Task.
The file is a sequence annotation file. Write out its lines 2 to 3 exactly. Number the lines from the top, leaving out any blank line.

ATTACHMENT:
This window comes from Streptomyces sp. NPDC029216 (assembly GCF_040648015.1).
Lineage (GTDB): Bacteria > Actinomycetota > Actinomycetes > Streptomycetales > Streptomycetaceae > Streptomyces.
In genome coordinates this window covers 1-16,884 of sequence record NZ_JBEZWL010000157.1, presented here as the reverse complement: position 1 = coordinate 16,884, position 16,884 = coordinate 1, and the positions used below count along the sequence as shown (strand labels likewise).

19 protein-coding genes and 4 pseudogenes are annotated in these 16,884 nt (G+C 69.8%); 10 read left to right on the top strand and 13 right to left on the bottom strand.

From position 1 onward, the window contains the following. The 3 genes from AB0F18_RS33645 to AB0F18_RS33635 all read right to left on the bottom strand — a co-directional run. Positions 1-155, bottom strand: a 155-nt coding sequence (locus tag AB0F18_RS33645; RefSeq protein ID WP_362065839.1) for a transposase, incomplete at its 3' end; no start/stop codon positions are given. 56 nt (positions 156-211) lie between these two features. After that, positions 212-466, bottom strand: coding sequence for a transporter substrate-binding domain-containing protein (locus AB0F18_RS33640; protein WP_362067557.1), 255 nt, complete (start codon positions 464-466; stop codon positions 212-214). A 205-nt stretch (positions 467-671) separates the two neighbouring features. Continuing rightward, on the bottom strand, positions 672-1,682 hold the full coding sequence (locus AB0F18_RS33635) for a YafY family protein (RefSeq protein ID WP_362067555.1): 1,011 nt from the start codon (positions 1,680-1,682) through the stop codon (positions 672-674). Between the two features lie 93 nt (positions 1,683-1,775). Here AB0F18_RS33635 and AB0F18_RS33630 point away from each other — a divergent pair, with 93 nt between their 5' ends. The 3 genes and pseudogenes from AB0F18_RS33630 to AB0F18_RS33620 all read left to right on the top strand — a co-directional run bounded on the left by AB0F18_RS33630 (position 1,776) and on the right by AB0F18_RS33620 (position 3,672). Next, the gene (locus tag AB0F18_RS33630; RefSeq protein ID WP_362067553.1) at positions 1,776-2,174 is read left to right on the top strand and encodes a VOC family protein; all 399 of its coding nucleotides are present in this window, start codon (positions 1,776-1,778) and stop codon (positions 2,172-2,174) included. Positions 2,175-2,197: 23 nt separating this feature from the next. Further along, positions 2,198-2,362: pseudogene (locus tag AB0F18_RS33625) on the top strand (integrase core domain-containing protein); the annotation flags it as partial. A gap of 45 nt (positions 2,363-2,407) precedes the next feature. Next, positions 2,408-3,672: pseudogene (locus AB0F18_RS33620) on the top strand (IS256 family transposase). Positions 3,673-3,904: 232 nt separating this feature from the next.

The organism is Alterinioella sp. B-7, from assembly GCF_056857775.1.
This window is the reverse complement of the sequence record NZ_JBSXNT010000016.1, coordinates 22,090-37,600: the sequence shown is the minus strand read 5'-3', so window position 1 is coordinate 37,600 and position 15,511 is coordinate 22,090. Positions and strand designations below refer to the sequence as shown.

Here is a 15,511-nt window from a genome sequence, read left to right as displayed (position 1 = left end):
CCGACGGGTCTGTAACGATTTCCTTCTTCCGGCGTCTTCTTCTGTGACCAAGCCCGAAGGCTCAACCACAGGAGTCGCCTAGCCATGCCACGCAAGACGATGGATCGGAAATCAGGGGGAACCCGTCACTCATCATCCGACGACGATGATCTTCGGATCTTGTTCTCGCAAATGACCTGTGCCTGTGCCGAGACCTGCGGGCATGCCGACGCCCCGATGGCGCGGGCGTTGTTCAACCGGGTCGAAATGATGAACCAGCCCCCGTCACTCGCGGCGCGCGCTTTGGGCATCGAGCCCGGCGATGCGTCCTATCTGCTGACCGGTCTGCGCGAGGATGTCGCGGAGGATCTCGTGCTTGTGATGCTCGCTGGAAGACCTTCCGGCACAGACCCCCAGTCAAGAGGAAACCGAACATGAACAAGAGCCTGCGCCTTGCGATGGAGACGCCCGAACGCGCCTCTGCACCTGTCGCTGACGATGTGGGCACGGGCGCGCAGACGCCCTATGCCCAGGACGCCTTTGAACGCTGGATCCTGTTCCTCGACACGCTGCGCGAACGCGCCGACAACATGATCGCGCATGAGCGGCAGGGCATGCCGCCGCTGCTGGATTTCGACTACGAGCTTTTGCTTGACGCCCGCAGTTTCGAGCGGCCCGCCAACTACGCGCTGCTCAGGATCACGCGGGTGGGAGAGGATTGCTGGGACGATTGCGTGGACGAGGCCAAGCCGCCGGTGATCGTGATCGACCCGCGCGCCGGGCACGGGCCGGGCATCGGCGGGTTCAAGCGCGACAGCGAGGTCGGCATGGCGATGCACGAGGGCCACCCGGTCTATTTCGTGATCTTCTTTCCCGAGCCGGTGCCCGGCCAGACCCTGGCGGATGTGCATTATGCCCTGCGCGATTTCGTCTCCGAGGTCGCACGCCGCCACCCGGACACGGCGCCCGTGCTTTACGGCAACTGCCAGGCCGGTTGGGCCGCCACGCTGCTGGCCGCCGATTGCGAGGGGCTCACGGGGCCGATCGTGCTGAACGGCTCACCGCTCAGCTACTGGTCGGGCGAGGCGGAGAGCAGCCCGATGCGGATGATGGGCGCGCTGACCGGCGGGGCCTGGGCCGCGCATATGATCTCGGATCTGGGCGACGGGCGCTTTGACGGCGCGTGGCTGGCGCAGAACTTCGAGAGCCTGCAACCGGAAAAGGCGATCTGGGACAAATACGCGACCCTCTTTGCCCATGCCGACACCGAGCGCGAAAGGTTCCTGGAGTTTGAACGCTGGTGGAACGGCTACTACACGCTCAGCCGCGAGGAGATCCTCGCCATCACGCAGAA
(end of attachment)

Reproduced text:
Lineage (GTDB): Bacteria > Actinomycetota > Actinomycetes > Streptomycetales > Streptomycetaceae > Streptomyces.
In genome coordinates this window covers 1-16,884 of sequence record NZ_JBEZWL010000157.1, presented here as the reverse complement: position 1 = coordinate 16,884, position 16,884 = coordinate 1, and the positions used below count along the sequence as shown (strand labels likewise).